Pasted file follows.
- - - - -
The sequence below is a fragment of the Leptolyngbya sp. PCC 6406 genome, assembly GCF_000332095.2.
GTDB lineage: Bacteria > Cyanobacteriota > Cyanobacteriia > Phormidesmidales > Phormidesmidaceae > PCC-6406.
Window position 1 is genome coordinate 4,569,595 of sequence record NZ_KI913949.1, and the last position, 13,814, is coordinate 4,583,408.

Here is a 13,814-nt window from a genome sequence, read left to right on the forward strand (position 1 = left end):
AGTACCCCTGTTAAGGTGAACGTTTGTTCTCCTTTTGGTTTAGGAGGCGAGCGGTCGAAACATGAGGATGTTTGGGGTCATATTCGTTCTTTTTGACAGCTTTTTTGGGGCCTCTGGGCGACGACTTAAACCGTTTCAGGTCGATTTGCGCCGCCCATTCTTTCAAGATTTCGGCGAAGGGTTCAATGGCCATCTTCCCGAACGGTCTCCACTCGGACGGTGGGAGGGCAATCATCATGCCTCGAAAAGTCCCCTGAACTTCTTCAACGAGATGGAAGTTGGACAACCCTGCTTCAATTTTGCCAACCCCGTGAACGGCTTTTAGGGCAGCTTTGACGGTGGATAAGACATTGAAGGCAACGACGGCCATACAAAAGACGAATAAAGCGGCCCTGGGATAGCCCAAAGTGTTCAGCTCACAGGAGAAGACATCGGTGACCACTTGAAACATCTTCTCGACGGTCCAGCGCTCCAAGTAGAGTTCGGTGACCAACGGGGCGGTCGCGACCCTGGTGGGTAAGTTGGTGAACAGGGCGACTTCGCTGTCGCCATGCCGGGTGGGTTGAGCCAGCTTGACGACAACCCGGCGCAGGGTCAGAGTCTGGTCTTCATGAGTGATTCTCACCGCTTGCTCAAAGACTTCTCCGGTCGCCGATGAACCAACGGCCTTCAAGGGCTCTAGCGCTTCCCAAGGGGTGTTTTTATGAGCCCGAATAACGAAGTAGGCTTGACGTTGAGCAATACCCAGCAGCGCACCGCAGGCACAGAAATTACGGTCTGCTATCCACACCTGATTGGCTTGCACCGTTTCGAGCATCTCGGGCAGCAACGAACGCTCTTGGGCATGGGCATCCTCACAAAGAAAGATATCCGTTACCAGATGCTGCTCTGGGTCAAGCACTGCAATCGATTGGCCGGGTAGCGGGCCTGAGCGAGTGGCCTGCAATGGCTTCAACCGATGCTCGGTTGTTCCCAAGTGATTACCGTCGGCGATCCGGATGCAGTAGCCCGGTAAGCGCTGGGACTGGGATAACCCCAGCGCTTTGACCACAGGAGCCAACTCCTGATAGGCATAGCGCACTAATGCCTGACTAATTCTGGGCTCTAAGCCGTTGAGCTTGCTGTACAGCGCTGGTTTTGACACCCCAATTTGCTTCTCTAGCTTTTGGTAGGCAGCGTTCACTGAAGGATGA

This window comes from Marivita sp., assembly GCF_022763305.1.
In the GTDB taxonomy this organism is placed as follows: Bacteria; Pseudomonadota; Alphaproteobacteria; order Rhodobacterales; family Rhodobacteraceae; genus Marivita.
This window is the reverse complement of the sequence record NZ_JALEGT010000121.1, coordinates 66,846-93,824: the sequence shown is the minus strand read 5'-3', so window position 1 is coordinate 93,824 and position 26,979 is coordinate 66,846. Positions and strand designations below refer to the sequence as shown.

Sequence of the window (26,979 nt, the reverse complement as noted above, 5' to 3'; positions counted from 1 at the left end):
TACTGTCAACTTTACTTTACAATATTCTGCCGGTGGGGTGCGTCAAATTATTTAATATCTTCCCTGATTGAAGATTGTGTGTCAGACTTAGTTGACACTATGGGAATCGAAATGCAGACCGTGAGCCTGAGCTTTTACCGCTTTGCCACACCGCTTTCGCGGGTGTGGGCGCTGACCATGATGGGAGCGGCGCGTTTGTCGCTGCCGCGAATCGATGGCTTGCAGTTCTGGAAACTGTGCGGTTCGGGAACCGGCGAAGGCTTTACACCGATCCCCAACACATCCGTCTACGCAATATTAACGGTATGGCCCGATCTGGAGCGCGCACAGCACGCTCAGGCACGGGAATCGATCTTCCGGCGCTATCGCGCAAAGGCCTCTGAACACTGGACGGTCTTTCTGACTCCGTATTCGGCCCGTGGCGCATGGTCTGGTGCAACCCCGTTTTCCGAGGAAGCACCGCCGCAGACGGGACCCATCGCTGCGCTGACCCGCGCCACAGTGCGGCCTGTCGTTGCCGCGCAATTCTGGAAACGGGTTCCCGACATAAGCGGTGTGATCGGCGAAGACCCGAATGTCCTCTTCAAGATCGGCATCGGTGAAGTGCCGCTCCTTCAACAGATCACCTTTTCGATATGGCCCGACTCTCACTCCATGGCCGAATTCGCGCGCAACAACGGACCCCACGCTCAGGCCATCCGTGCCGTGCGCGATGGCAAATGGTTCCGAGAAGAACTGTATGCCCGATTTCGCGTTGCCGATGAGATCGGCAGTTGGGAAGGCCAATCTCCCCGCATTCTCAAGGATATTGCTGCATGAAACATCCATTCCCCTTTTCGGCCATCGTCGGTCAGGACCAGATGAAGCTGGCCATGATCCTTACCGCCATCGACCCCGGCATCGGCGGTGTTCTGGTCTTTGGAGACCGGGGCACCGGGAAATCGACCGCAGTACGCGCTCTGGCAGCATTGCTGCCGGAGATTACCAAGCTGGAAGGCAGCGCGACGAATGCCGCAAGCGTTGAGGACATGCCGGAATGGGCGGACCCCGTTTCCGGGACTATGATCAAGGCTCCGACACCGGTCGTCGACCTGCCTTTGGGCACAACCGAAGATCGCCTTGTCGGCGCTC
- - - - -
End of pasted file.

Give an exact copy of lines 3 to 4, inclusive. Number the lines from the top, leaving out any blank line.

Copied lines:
Window position 1 is genome coordinate 4,569,595 of sequence record NZ_KI913949.1, and the last position, 13,814, is coordinate 4,583,408.

Here is a 13,814-nt window from a genome sequence, read left to right on the forward strand (position 1 = left end):